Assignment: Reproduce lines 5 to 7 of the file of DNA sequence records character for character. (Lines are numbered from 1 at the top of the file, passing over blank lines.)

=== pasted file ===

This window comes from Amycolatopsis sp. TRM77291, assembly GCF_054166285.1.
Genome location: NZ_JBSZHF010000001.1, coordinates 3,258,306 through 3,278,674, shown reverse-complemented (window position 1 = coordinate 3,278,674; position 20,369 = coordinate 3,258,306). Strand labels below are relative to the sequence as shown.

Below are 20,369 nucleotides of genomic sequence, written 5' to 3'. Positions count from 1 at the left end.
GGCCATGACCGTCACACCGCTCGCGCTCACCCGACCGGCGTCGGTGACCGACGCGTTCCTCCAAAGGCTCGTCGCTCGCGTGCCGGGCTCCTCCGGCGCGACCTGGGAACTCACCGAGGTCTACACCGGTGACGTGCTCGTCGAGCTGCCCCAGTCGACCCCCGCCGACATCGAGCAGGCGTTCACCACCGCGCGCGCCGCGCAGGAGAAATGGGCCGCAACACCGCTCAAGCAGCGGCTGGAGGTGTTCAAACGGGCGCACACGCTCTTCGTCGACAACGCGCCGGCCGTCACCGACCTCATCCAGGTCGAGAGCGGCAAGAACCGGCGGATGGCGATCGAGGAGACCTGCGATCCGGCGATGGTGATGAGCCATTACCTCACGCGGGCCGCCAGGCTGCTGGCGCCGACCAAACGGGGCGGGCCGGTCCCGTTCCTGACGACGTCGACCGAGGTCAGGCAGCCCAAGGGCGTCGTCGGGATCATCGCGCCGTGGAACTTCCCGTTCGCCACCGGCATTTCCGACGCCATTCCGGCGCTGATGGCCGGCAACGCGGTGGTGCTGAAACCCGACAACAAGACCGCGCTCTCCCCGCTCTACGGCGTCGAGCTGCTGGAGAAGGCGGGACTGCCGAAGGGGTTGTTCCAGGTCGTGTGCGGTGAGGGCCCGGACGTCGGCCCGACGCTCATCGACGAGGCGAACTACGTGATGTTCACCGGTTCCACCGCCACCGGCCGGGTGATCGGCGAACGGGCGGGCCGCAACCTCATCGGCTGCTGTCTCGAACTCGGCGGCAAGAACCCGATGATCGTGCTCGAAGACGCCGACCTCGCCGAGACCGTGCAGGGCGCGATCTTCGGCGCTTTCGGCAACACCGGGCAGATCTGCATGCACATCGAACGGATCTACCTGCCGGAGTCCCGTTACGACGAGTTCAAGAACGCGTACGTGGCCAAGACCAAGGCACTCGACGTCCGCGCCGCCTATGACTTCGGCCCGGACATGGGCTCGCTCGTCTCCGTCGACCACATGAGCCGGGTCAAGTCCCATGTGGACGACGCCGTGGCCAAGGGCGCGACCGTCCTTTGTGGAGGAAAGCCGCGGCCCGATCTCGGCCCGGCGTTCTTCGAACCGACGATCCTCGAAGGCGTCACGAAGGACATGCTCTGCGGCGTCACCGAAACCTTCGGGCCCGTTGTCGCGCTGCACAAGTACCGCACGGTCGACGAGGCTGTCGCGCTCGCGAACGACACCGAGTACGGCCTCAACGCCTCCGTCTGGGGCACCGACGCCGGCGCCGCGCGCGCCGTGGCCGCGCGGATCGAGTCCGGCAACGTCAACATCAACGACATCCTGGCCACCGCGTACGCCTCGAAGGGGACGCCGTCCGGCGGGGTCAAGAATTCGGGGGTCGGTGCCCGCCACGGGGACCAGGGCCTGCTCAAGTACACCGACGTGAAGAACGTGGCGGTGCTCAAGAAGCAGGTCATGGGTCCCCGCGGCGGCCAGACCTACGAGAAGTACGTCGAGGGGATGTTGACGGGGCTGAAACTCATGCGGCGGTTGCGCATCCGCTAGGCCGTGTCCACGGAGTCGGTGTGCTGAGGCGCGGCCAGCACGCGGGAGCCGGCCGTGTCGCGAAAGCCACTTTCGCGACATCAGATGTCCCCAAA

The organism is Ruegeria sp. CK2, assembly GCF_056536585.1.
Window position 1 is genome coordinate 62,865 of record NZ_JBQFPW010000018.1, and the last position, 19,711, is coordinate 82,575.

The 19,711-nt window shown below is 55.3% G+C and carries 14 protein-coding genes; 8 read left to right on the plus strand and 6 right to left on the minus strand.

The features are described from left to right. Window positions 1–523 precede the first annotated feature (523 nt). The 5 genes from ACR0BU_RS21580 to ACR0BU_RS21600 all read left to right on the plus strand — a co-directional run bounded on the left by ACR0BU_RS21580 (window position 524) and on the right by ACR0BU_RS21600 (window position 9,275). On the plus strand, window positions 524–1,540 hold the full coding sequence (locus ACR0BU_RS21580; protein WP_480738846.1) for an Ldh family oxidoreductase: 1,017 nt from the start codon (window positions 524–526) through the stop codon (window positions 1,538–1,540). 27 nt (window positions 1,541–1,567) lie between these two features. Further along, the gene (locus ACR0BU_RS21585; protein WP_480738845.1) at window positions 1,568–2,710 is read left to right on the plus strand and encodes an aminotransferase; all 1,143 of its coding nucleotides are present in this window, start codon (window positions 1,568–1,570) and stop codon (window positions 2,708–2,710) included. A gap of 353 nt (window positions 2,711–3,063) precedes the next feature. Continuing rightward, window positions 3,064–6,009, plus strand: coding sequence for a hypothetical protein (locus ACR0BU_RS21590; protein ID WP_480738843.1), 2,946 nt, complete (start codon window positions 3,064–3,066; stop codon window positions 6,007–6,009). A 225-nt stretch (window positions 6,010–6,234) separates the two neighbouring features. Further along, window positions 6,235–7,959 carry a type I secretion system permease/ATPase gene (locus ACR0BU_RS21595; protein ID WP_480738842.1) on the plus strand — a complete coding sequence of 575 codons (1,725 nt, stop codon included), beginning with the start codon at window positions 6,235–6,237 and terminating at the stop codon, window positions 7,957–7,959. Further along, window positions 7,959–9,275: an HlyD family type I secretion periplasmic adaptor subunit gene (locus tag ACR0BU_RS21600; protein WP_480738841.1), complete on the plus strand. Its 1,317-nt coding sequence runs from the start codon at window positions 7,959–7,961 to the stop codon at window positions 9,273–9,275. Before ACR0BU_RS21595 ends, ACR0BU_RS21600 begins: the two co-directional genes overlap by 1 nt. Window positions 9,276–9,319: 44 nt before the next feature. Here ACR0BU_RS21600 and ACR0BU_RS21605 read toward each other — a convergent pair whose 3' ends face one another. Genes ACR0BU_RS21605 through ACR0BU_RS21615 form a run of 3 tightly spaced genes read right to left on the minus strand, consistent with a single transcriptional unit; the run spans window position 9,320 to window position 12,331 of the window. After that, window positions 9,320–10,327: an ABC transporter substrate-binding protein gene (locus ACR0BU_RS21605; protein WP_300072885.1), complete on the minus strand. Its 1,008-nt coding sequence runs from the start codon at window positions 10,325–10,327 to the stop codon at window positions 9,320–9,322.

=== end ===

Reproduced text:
The organism is Ruegeria sp. CK2, assembly GCF_056536585.1.
Window position 1 is genome coordinate 62,865 of record NZ_JBQFPW010000018.1, and the last position, 19,711, is coordinate 82,575.

The 19,711-nt window shown below is 55.3% G+C and carries 14 protein-coding genes; 8 read left to right on the plus strand and 6 right to left on the minus strand.